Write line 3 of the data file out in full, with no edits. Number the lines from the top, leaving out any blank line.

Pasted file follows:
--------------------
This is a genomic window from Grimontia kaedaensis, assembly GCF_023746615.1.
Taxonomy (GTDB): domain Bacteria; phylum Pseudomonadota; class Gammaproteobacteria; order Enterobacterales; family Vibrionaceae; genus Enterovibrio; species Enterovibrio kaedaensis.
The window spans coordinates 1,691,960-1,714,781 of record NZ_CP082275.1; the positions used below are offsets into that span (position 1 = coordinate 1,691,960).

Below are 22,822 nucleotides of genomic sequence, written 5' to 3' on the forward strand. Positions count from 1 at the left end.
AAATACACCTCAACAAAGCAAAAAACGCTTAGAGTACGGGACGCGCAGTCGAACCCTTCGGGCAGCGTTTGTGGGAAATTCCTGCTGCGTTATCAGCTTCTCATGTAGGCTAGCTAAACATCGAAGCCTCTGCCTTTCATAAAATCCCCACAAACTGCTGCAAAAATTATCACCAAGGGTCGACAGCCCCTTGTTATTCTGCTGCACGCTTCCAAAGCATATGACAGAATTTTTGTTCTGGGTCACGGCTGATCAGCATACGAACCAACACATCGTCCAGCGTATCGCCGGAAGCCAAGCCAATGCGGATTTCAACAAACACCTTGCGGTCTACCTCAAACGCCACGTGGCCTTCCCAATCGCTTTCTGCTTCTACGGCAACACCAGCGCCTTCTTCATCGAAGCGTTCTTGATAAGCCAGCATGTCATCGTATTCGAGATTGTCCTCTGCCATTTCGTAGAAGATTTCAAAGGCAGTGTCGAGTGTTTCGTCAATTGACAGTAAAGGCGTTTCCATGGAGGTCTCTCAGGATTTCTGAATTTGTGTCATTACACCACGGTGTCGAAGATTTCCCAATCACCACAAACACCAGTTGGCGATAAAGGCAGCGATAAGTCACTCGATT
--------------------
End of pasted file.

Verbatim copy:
The window spans coordinates 1,691,960-1,714,781 of record NZ_CP082275.1; the positions used below are offsets into that span (position 1 = coordinate 1,691,960).